Mike Krzyzewski Is Starting To Lose It Like Bobby Knight Did: Is It Retirement Time?
As you likely know by now, Duke coach Mike Krzyzewski has imposed double-secret probation on the Blue Devils -- banning them from the locker room and forbidding the wearing of Duke gear around campus. The sky is falling because Duke has lost three of its past four games, after being picked to win the national title in the preseason.
To make Krzyzewski crankier, he's been sidelined with back issues, and an assistant is coaching the games. Whether that's real back trouble like the Warriors' Steve Kerr recently suffered, or just an excuse to distance himself from losing, is a mystery. What is known is that Luke Walton is not around to help.
An ESPN "source":
"He wasn't happy," said one source close to the situation. "Especially after the loss to NC State."
Asked how long the penalties would last, a source close to the program said: "Until they start living up to the standards of the Duke program."
In other words, winning.
Krzyzewski, 69, is a great coach. He comes from a tradition where fundamentals are literally drilled into players, where ultra-disciplinarians such as Hank Iba, Pete Carrill and Bobby Knight, the latter for whom Krzyzewski played for at Army, taught footwork and man-to-man defense and ball movement and taking the charge above all else. It was the school of break-you-down-to-build-you-up coaching, modeled on Army basic training. Think Gene Hackman in Hoosiers and you get the idea.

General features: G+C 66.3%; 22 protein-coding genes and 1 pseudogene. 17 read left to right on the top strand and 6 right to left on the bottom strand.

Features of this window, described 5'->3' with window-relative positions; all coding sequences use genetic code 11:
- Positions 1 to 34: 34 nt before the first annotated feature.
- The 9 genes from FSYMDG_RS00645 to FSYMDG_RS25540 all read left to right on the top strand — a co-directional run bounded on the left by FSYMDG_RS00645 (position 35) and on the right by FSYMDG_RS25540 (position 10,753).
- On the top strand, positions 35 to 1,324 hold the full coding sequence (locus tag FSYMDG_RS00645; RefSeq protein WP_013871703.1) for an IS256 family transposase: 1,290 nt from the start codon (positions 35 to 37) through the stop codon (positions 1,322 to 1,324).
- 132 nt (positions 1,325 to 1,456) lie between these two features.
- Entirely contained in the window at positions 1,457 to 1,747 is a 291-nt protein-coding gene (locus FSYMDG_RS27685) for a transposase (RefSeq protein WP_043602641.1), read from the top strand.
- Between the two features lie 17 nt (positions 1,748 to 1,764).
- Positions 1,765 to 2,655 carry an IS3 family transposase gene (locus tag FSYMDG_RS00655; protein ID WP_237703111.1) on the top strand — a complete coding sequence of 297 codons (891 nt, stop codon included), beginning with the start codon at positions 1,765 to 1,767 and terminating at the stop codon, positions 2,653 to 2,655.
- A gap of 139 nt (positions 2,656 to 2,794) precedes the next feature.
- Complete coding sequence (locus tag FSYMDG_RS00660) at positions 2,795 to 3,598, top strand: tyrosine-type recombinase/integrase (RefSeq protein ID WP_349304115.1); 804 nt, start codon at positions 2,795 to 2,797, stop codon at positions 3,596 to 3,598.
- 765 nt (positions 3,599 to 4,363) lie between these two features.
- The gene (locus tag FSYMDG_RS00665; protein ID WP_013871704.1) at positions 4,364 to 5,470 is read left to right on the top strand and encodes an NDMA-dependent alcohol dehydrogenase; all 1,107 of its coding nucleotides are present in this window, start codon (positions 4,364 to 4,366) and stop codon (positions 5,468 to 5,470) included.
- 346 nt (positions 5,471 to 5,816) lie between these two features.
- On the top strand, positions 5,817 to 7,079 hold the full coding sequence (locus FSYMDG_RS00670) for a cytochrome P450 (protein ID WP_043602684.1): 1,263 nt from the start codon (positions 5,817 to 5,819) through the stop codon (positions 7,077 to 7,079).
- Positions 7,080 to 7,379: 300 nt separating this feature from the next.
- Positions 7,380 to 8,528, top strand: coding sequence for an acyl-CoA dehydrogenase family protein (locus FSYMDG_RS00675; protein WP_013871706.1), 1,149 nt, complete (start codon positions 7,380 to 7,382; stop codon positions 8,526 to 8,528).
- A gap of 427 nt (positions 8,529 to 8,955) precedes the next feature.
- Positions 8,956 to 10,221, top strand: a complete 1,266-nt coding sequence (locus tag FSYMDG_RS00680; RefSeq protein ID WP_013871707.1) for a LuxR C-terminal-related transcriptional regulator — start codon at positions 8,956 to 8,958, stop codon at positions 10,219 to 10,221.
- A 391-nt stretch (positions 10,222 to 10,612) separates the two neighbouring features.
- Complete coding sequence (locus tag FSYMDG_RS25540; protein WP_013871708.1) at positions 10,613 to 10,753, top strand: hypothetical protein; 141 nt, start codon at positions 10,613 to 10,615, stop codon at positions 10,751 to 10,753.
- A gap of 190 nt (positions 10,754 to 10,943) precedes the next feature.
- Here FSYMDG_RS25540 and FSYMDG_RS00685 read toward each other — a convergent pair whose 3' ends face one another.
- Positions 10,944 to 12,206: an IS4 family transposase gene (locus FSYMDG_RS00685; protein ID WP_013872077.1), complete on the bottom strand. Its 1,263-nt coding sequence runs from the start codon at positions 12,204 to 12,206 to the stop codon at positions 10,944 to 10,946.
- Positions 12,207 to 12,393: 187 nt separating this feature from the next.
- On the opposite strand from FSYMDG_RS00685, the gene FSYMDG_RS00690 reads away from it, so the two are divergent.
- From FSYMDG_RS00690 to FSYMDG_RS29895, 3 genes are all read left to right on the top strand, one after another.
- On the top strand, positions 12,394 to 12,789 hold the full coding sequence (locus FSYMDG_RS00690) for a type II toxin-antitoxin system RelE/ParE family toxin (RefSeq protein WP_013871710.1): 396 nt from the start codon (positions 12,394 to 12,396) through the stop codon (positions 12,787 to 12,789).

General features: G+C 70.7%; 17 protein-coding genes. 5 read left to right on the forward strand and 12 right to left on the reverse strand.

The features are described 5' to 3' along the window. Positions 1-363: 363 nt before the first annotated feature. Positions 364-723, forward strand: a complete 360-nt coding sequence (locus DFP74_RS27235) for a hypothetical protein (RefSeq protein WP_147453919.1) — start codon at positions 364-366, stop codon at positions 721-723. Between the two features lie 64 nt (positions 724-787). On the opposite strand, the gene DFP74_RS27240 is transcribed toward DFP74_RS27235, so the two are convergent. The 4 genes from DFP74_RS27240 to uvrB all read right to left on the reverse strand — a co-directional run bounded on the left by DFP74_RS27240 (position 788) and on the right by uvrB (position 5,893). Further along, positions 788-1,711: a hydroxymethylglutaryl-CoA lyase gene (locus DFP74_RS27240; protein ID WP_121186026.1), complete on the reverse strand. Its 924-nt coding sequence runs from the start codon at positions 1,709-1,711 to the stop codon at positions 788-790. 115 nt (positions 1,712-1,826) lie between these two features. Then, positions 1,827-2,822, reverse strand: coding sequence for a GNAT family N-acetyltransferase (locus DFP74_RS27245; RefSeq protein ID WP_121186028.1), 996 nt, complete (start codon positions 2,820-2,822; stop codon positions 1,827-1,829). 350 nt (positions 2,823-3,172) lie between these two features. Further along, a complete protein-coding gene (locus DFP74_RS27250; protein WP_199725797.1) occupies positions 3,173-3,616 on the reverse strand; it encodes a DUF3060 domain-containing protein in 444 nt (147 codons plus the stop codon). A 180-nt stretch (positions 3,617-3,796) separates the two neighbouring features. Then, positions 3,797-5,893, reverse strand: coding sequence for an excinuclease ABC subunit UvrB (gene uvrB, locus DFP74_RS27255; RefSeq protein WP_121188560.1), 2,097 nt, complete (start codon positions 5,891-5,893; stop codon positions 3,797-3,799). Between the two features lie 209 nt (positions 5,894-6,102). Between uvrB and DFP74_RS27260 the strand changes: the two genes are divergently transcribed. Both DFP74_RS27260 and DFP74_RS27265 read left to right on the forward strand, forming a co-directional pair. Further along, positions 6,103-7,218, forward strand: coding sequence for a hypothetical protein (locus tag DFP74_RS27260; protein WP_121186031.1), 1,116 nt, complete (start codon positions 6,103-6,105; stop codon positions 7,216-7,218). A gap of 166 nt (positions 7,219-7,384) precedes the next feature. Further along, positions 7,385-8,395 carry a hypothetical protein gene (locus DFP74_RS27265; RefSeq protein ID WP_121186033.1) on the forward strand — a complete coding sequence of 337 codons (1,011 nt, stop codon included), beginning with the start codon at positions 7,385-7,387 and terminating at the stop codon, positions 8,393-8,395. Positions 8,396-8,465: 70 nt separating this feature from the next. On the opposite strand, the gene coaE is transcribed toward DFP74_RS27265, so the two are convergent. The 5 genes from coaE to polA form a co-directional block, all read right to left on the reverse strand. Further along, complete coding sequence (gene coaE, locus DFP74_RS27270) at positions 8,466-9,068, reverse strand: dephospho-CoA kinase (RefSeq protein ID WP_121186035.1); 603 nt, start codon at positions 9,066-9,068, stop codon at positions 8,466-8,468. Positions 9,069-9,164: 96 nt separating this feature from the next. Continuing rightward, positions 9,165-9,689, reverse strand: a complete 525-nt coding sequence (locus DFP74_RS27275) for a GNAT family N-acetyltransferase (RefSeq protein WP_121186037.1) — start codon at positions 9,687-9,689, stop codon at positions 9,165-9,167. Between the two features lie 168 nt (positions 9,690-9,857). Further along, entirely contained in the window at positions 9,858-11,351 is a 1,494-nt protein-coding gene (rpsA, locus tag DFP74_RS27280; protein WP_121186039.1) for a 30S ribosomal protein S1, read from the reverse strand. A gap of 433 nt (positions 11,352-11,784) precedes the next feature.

Plug in even a modest degree of talent with this kind of coaching and you almost always get results. Iba had an overall coaching record of 755–340, including 23 seasons at Oklahoma A&M, where he won two national titles. He also won two Olympic gold medals and a controversial silver (in 1972). Knight won three national titles at Indiana, and is still considered possibly the best x's and o's coach of all time.
Other coaches such as Larry Brown, Doug Collins and Don Haskins are from that coaching tree. As is Krzyzewski, now the winningest Div. I college coach of all time (1,056–323).
But as often happens with dictatorships, all that power can go to your head. Krzyzeweski has been at Duke since 1980, and the cracks are beginning to show. The recent Grayson Allen incident is a good example, as the Blue Devils' player was suspended by Krzyzewski for only one game after a series of tripping incidents earlier this season.
Allen apparently learned nothing from this, having been involved in at least three aggressive incidents since the suspension, among them pushing an assistant coach.
But then Duke loses three of four games, and Krzyzewski goes off like a volcano. That shows a man who is not really worried about playing the game the right way, as Iba always taught, or building character. It just shows a coach who wants to win.
Similar though more severe cracks began showing with Knight late in his career. He was suspended at Indiana after a 1997 choking incident with player Neil Reed, and then fired in 2000 after grabbing a student by the arm whom he thought was being disrespectful.
Krzyzewski may have reached the end of the line: he seems to me to be going loco. He needs a long nap on a tropical island, or I fear he's going to implode in an embarrassing and spectacular way.
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